I often get spam emails where there are a couple of personalizations that
just intrigue me. For example, I received a spam email from a real friend. I’ll
call him “Leo,” but the email address of the sender is actually someone else.
Someone else that I don’t know, an email address that I’ve never seen. Now, I
know “Leo,” but have not emailed him for years and I don’t see him in my current
email address book although I may be in his address book. The spam is one of
those that contains a clickable link and nothing else. Of course, I did not
click on it.
In this excerpt from
Answercast #50, I look at the sophisticated strategies spammers use to send
their malicious emails. Bottom line is to recognize it and not click on the
Become a Patron of Ask Leo! and go ad-free!
Spam from friends
Now… the original question goes on quite long – but the bottom line for a
scenario like this (the telltale sign for me) is that:
The email contained only a clickable link.
The email account that it came from was hacked.
Now, what email account did it come from? Well, that’s really hard to say.
Since this is someone you know, the display name that was used was someone you
know. My guess is someone you know (perhaps, “Leo,”) had his email account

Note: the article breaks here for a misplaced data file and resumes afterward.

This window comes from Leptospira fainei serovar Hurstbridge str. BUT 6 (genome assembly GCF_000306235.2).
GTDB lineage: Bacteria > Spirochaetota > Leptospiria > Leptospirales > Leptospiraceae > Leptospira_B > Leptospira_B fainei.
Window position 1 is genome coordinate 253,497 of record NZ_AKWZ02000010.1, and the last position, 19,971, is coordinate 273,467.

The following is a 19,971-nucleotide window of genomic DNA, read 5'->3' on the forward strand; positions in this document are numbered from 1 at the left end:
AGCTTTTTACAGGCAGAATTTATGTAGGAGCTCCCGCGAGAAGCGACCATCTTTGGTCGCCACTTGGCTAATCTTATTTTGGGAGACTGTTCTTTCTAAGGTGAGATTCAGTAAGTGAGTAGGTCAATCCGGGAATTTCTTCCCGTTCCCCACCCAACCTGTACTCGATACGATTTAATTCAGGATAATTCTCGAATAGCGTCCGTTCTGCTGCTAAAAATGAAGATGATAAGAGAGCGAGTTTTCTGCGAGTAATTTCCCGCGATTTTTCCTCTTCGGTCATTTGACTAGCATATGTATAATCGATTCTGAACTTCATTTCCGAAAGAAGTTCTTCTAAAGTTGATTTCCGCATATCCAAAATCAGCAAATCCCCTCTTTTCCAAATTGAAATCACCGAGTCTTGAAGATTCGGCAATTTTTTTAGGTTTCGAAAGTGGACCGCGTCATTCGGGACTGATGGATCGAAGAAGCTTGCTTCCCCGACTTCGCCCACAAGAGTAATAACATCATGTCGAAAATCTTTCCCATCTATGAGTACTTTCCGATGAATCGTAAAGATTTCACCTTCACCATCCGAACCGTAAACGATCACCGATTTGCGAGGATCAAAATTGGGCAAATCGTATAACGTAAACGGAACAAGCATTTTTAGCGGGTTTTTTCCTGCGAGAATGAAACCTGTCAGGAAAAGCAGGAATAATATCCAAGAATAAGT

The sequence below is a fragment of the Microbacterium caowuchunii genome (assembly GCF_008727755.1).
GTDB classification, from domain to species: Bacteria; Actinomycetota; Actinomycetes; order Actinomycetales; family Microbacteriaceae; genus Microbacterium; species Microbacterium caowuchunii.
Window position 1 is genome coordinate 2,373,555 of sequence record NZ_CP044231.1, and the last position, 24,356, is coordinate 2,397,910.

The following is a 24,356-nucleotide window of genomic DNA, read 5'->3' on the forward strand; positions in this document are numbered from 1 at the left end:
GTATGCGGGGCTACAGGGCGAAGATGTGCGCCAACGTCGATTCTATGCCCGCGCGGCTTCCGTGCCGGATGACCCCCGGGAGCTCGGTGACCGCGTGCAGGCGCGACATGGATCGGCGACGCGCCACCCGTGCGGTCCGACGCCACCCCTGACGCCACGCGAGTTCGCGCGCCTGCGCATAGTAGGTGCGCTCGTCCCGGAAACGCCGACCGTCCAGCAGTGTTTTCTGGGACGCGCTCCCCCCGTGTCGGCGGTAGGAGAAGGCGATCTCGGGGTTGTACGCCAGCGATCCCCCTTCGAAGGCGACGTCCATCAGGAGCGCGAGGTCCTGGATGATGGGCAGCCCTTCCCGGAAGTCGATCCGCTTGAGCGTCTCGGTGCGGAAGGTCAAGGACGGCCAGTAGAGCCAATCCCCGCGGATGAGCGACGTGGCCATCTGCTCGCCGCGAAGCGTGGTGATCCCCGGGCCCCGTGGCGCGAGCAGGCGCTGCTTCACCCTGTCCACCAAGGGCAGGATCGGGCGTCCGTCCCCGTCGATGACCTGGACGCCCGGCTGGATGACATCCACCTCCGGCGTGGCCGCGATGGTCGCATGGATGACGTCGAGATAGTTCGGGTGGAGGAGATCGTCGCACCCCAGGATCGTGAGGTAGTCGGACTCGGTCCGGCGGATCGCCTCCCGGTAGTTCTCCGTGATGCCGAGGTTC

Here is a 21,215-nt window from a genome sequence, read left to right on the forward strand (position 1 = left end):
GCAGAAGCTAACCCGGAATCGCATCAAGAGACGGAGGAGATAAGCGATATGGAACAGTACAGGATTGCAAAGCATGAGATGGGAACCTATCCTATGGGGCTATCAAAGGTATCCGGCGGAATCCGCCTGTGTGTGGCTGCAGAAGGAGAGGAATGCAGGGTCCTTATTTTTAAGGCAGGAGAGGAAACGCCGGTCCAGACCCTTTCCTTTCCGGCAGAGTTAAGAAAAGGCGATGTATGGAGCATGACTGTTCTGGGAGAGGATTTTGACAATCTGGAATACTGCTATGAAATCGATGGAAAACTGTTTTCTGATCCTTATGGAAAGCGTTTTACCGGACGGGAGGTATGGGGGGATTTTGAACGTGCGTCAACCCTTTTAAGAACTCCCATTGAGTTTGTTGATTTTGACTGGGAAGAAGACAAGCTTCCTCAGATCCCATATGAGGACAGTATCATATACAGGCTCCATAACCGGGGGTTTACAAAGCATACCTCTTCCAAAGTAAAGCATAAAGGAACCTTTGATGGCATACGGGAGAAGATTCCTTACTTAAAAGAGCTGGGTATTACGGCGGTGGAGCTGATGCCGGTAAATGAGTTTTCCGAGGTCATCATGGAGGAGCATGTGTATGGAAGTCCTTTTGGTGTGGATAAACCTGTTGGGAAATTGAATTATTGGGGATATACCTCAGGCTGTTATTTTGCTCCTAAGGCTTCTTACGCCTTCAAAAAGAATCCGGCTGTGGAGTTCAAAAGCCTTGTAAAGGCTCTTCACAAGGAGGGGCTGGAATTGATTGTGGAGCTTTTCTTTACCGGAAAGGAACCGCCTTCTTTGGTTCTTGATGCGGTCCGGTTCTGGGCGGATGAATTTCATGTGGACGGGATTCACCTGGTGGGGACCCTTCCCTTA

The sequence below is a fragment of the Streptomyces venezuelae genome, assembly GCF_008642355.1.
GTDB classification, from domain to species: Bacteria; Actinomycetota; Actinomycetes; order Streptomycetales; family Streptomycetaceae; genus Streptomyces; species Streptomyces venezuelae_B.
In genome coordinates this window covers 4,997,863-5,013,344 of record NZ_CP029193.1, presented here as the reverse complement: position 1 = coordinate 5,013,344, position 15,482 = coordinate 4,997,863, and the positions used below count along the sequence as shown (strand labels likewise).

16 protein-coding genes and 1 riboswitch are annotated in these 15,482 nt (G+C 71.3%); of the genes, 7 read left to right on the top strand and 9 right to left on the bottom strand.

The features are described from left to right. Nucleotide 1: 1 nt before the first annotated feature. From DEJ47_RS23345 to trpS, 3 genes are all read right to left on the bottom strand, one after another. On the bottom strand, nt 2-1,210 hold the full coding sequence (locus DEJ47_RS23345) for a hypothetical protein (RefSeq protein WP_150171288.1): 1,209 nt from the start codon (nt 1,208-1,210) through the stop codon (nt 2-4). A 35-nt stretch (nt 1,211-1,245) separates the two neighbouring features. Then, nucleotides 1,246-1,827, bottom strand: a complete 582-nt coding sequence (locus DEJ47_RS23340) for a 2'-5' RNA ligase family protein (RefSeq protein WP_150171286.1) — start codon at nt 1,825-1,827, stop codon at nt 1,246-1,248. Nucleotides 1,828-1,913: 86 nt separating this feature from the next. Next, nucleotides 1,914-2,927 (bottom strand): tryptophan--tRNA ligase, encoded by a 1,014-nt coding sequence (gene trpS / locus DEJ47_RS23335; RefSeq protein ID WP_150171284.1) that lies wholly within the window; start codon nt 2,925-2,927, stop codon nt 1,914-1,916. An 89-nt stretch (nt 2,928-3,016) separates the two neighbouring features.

Now, why then are you seeing email addresses that you don’t know?
My belief is that account hackers and spammers are getting more
sophisticated. What their intent is… what they’re trying to do when they
attack these accounts, when they hack into them and use their contact lists to
send email, is:
They’re trying to use names that are familiar to you;
Names that will cause you, as the recipient of this spam, to maybe think
To open it up and maybe click this link because it’s from a name you
Now normally, they’ll do this by using the actual email address of the person
in addition to their name. Why they’re mixing it up, I’m not sure. Clearly, it
feels like they’ve set up some database that says:
You know or recognize these names (in other words, you’re in this person’s
email address book);
Let’s send you email.
OK, now let’s send you email at least with a display name that you’ll
Why they’re using other email addresses in association with that display
name, I honestly can’t say. It doesn’t really make a whole lot of sense, but
these are spammers. These are scammers and they are trying to get you to do
things that ultimately you don’t want to do.
Friends email hacked
So, the bottom line here is that fundamentally I believe that your friend,
“Leo,” (pseudonym of course) had his email account hacked at some point. As
part of that, your email address became known to the spammers. They are now
sending you “run of the mill spam from hacked accounts” that are trying to get
you to click on that link – and do things that you don’t want to do.
So, bottom line is, yea, this happens. This kind of weird mix-up of name and
email address happens. It’s almost always a sign of spam. You should almost
always just mark it as spam in your email program or email service and move
Next from Answercast 50 – Why is my audio choppy?